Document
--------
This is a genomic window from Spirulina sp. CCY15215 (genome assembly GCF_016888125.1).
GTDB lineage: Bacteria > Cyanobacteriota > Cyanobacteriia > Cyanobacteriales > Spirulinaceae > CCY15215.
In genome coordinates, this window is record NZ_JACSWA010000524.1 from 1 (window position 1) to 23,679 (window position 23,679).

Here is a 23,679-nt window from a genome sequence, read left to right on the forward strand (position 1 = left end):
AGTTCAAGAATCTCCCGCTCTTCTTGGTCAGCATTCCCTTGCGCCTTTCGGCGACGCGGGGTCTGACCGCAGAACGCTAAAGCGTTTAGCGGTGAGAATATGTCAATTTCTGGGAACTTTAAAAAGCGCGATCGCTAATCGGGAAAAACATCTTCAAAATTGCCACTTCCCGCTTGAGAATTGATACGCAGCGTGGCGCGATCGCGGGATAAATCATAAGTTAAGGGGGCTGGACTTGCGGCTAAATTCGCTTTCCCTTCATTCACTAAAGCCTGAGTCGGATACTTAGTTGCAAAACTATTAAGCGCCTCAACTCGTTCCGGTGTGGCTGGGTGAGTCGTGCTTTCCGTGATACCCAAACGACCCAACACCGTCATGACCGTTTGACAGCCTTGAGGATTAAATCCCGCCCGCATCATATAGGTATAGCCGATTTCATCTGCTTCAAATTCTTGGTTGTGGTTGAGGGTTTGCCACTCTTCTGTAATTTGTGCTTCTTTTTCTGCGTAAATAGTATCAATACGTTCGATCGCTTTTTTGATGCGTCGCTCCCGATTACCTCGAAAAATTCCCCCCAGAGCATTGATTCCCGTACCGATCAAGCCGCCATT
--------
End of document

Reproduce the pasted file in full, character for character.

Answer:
This is a genomic window from Spirulina sp. CCY15215 (genome assembly GCF_016888125.1).
GTDB lineage: Bacteria > Cyanobacteriota > Cyanobacteriia > Cyanobacteriales > Spirulinaceae > CCY15215.
In genome coordinates, this window is record NZ_JACSWA010000524.1 from 1 (window position 1) to 23,679 (window position 23,679).

Here is a 23,679-nt window from a genome sequence, read left to right on the forward strand (position 1 = left end):
AGTTCAAGAATCTCCCGCTCTTCTTGGTCAGCATTCCCTTGCGCCTTTCGGCGACGCGGGGTCTGACCGCAGAACGCTAAAGCGTTTAGCGGTGAGAATATGTCAATTTCTGGGAACTTTAAAAAGCGCGATCGCTAATCGGGAAAAACATCTTCAAAATTGCCACTTCCCGCTTGAGAATTGATACGCAGCGTGGCGCGATCGCGGGATAAATCATAAGTTAAGGGGGCTGGACTTGCGGCTAAATTCGCTTTCCCTTCATTCACTAAAGCCTGAGTCGGATACTTAGTTGCAAAACTATTAAGCGCCTCAACTCGTTCCGGTGTGGCTGGGTGAGTCGTGCTTTCCGTGATACCCAAACGACCCAACACCGTCATGACCGTTTGACAGCCTTGAGGATTAAATCCCGCCCGCATCATATAGGTATAGCCGATTTCATCTGCTTCAAATTCTTGGTTGTGGTTGAGGGTTTGCCACTCTTCTGTAATTTGTGCTTCTTTTTCTGCGTAAATAGTATCAATACGTTCGATCGCTTTTTTGATGCGTCGCTCCCGATTACCTCGAAAAATTCCCCCCAGAGCATTGATTCCCGTACCGATCAAGCCGCCATT